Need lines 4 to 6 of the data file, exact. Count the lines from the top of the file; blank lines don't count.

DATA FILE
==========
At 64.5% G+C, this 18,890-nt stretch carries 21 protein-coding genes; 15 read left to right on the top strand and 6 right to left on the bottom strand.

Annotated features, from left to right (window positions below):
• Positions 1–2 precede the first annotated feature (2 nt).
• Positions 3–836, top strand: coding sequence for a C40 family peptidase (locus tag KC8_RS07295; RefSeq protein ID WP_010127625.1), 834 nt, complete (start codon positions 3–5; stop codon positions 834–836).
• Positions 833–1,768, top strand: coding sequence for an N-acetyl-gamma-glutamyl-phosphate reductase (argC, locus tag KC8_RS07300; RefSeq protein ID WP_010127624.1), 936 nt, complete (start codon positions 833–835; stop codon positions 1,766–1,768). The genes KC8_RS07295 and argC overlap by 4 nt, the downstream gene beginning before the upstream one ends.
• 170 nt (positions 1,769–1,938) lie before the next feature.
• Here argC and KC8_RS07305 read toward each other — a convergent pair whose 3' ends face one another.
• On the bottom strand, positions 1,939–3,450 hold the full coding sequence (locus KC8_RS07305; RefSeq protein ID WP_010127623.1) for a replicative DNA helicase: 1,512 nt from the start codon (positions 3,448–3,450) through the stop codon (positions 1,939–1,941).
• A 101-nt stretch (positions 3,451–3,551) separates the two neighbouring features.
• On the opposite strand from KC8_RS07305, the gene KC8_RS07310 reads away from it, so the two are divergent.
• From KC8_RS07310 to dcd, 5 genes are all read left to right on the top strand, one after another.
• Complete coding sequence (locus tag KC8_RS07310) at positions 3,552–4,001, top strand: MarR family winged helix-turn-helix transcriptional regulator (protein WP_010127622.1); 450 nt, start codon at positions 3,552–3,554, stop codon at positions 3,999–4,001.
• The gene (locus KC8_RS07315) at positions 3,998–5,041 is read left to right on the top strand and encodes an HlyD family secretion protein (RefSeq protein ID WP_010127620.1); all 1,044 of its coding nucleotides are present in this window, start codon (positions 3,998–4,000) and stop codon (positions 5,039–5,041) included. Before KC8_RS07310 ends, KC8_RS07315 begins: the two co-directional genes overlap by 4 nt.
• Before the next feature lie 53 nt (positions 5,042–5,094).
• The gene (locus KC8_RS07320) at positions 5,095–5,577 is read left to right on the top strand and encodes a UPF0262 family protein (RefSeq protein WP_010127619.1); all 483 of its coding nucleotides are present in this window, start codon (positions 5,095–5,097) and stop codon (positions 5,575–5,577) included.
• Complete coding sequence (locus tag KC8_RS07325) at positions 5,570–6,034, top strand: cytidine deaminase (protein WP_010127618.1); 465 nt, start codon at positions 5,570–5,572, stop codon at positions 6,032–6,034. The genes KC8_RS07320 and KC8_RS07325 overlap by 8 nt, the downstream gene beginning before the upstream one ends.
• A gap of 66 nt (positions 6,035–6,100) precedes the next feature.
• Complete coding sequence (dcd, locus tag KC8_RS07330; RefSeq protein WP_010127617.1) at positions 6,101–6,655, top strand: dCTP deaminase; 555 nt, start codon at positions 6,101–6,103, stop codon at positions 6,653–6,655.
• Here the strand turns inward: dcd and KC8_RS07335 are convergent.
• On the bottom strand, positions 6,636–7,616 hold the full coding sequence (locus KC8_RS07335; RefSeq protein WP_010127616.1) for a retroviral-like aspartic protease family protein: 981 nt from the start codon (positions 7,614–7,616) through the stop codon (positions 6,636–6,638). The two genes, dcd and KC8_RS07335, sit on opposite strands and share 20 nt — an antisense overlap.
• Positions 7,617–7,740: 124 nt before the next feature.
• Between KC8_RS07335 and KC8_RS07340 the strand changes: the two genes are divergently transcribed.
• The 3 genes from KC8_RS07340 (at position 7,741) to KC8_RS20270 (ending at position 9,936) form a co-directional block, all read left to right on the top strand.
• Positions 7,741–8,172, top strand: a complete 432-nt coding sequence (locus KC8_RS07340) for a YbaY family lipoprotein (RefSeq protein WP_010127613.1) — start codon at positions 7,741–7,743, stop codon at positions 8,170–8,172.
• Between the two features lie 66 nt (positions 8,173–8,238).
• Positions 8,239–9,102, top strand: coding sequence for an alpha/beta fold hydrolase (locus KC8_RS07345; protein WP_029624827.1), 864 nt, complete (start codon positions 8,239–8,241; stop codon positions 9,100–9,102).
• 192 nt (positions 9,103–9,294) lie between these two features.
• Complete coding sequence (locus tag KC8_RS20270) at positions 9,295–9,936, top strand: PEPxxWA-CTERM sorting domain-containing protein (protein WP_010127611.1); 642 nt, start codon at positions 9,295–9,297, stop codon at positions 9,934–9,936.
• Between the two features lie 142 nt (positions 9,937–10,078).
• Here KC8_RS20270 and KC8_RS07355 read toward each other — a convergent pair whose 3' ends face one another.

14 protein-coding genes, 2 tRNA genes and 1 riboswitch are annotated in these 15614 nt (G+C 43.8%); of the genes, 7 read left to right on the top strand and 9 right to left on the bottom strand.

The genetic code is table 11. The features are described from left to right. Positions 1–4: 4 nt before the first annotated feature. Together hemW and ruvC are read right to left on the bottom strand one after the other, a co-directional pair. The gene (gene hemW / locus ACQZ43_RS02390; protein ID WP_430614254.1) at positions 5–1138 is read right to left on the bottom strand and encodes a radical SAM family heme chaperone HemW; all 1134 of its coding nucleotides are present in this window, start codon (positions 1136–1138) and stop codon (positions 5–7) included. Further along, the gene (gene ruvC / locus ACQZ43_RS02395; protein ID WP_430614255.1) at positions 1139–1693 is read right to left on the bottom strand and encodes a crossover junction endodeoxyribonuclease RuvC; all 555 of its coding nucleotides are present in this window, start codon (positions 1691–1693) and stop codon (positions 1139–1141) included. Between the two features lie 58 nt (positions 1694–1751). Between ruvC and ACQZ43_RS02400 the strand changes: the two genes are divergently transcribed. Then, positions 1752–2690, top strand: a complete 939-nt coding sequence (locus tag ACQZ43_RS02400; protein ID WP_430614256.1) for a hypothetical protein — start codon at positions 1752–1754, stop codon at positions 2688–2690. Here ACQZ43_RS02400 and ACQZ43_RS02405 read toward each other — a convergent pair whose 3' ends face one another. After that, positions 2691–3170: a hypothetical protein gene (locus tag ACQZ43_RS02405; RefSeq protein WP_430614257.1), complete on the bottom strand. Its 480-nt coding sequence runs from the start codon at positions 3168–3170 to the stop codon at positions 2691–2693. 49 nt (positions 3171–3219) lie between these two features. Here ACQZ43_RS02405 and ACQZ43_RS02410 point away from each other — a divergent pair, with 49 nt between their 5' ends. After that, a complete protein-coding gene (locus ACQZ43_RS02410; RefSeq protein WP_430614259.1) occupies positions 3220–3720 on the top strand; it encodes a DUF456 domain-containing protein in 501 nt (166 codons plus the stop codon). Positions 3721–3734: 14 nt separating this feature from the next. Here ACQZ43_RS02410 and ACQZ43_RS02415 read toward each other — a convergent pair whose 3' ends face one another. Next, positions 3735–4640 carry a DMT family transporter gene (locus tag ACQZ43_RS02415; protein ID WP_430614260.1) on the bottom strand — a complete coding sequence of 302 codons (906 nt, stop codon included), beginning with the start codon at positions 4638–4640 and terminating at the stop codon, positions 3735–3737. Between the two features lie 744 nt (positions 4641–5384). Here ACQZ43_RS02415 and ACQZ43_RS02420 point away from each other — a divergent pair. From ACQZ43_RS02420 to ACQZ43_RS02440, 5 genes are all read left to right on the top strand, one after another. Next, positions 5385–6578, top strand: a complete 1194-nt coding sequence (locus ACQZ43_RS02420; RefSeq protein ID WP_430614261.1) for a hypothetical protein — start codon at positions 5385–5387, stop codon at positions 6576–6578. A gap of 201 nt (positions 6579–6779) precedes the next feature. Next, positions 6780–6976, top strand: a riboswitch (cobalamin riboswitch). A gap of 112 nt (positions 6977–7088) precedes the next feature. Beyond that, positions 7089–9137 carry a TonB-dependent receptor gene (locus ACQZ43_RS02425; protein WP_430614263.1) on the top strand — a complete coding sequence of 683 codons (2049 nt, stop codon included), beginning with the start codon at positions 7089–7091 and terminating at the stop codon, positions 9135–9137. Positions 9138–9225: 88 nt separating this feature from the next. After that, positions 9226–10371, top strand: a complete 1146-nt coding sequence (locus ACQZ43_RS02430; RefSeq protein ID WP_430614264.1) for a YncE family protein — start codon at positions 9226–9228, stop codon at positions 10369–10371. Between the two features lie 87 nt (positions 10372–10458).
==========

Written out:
• Positions 3–836, top strand: coding sequence for a C40 family peptidase (locus tag KC8_RS07295; RefSeq protein ID WP_010127625.1), 834 nt, complete (start codon positions 3–5; stop codon positions 834–836).
• Positions 833–1,768, top strand: coding sequence for an N-acetyl-gamma-glutamyl-phosphate reductase (argC, locus tag KC8_RS07300; RefSeq protein ID WP_010127624.1), 936 nt, complete (start codon positions 833–835; stop codon positions 1,766–1,768). The genes KC8_RS07295 and argC overlap by 4 nt, the downstream gene beginning before the upstream one ends.
• 170 nt (positions 1,769–1,938) lie before the next feature.